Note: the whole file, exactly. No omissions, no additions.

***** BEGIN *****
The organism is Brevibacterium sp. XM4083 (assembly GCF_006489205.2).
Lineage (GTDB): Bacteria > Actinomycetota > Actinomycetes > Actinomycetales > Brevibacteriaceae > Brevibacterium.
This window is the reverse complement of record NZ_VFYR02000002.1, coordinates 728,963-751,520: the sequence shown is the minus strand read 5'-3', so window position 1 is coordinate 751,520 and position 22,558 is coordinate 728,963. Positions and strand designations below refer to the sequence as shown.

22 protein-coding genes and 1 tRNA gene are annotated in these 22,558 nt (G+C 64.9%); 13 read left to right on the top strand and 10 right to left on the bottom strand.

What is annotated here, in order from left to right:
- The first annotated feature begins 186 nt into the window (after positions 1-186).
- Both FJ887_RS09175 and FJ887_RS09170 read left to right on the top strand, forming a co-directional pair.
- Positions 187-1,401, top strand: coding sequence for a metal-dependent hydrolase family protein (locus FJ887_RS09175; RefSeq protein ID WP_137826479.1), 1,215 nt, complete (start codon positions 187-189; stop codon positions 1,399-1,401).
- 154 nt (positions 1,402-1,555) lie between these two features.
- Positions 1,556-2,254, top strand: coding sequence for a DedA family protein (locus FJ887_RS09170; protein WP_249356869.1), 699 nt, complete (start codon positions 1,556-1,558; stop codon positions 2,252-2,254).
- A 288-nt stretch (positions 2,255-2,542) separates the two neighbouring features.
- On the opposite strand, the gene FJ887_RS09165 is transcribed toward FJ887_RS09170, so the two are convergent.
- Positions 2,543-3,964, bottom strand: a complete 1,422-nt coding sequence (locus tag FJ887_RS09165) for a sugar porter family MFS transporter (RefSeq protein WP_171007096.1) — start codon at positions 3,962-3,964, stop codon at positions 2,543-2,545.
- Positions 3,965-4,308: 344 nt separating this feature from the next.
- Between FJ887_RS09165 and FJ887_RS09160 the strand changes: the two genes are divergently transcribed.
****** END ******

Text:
The organism is Brevibacterium sp. XM4083 (assembly GCF_006489205.2).
Lineage (GTDB): Bacteria > Actinomycetota > Actinomycetes > Actinomycetales > Brevibacteriaceae > Brevibacterium.
This window is the reverse complement of record NZ_VFYR02000002.1, coordinates 728,963-751,520: the sequence shown is the minus strand read 5'-3', so window position 1 is coordinate 751,520 and position 22,558 is coordinate 728,963. Positions and strand designations below refer to the sequence as shown.

22 protein-coding genes and 1 tRNA gene are annotated in these 22,558 nt (G+C 64.9%); 13 read left to right on the top strand and 10 right to left on the bottom strand.

What is annotated here, in order from left to right:
- The first annotated feature begins 186 nt into the window (after positions 1-186).
- Both FJ887_RS09175 and FJ887_RS09170 read left to right on the top strand, forming a co-directional pair.
- Positions 187-1,401, top strand: coding sequence for a metal-dependent hydrolase family protein (locus FJ887_RS09175; RefSeq protein ID WP_137826479.1), 1,215 nt, complete (start codon positions 187-189; stop codon positions 1,399-1,401).
- 154 nt (positions 1,402-1,555) lie between these two features.
- Positions 1,556-2,254, top strand: coding sequence for a DedA family protein (locus FJ887_RS09170; protein WP_249356869.1), 699 nt, complete (start codon positions 1,556-1,558; stop codon positions 2,252-2,254).
- A 288-nt stretch (positions 2,255-2,542) separates the two neighbouring features.
- On the opposite strand, the gene FJ887_RS09165 is transcribed toward FJ887_RS09170, so the two are convergent.
- Positions 2,543-3,964, bottom strand: a complete 1,422-nt coding sequence (locus tag FJ887_RS09165) for a sugar porter family MFS transporter (RefSeq protein WP_171007096.1) — start codon at positions 3,962-3,964, stop codon at positions 2,543-2,545.
- Positions 3,965-4,308: 344 nt separating this feature from the next.
- Between FJ887_RS09165 and FJ887_RS09160 the strand changes: the two genes are divergently transcribed.